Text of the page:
Picasso and Truth is a magisterial work: in many ways a summation. It retains its character as a spoken text; it is full of marvellous obiter dicta. “Every age has the atheism it deserves.” “Nostalgia can be enervating or electrifying. It depends on the past one harks back to, and whether in practice it can be made to interfere with the givens of the present.” “The Communist Manifesto, we see in retrospect, is as much under the spell of Adam Smith and Balzac as looking for a way to set the world on fire. It is the great poem of capitalism’s potential.”
It is a measure of the power of the work that the conclusion is reminiscent of another great artist. “Providing room - the sine qua non of the human for Picasso - just is, for him, providing a room, a specific and familiar floor, wall, wainscot, window…” In the Duino Elegies, Rilke asks:
“What if we’re here just for saying: house, bridge, fountain, gate, jug, tree, window, at most: column, tower…but for saying, understand, oh for such saying as the things themselves never hoped so intensely to be.”
Until his retirement in 2010, Bristol-born scholar Timothy James Clark held the George C. and Helen N. Pardee chair of art history at the University of California, Berkeley.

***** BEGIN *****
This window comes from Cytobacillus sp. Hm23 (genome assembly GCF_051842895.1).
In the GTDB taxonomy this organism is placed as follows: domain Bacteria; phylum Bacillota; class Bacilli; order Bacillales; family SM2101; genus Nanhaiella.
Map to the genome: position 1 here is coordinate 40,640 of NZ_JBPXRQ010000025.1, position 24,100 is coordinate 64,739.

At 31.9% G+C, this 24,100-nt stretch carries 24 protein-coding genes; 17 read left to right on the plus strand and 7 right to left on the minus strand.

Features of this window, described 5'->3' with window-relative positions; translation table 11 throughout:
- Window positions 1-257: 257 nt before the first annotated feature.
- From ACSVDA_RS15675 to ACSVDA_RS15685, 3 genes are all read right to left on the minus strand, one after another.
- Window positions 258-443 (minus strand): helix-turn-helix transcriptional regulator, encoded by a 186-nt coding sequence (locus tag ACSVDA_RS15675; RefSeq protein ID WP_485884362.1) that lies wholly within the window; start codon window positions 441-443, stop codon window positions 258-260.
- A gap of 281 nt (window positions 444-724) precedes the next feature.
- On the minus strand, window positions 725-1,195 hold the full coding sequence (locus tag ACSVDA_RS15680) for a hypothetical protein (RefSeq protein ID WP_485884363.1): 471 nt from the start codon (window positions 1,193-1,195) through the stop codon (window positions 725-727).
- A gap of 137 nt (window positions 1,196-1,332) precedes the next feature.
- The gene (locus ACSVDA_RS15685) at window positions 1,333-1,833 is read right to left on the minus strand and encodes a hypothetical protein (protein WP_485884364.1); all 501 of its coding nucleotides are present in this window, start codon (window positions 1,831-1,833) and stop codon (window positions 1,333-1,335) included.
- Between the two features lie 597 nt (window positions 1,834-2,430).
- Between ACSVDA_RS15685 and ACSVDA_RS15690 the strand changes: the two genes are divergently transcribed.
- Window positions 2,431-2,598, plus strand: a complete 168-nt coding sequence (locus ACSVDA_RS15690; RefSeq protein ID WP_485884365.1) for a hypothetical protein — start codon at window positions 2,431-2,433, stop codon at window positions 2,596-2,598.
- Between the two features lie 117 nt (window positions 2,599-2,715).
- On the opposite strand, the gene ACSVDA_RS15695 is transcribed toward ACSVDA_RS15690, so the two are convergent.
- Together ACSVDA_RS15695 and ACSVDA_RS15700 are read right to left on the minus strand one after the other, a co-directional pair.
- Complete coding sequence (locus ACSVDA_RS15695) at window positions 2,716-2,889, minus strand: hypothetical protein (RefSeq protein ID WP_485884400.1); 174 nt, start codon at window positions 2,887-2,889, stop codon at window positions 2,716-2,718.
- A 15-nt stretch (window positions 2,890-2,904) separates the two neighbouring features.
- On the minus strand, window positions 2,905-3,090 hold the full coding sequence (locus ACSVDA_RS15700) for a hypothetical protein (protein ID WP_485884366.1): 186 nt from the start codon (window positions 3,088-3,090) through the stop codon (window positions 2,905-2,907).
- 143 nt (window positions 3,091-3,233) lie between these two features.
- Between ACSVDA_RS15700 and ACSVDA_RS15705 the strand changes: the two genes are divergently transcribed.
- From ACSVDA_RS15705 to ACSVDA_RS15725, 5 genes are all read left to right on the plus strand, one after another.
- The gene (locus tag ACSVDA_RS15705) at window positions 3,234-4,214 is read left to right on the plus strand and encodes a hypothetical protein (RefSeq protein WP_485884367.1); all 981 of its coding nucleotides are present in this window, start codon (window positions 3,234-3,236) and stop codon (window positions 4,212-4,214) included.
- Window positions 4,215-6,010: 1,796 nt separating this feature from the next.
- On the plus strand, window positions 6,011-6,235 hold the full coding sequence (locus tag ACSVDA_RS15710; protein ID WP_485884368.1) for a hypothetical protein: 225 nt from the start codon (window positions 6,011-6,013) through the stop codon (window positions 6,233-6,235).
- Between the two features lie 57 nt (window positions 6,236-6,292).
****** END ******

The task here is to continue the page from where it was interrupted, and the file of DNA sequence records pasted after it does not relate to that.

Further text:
Today, he says, “I live in London (for the past three years, after 30 years in the US) with Anne Wagner”. What he finds most notable about the city is “the possibility that the reality of London as a ‘world city’ might one day defeat ‘Britishness’ “. Were he to live elsewhere, it would be in “New York, where an analogous victory took place long ago”.
Clark was (“briefly”) part of the Situationist International, a network of radical artists, intellectuals and political activists. It was, he says, “an intense, indelible experience - it still is basic to my view of politics. For 30 years the name of the SI was unspoken (unspeakable) in the academy and most other places. That it now has its moment in the sun is, well, a mixed blessing.” Asked whether those in the later punk movement who cited Situationism as an inspiration were its worthy heirs, he says, “the Gang of Four and the Mekons (way before the Situationist ‘boom’) did manage to give the SI’s ideas a good beat”.
This book emerged from his 2009 A.W. Mellon Lectures in the Fine Arts. “I try to make everything I write be a version - obviously an artificial version - of spoken English. Lecturing breeds all kinds of bad rhetorical habits, but it can, with luck, keep academic prose at bay. I hope it has in Picasso and Truth.”
“I guess I saw Picasso first in books, as a schoolkid; it was Cubism’s strangeness and coolness and optimism and analytic temper that were exciting,” he recalls. “They still are, but I suppose that now I am more interested in why and how the coolness and optimism gave way to monstrosity. I’m still not sure which, in the end, is Picasso’s deepest note.”
Asked about non-academic pastimes, Clark says his current hobby is “torturing myself with the spectacle of present-day ‘politics’”.
Picasso and Truth: From Cubism to Guernica
By T.J. Clark
Princeton University Press, 352pp, £29.95
Published 5 June 2013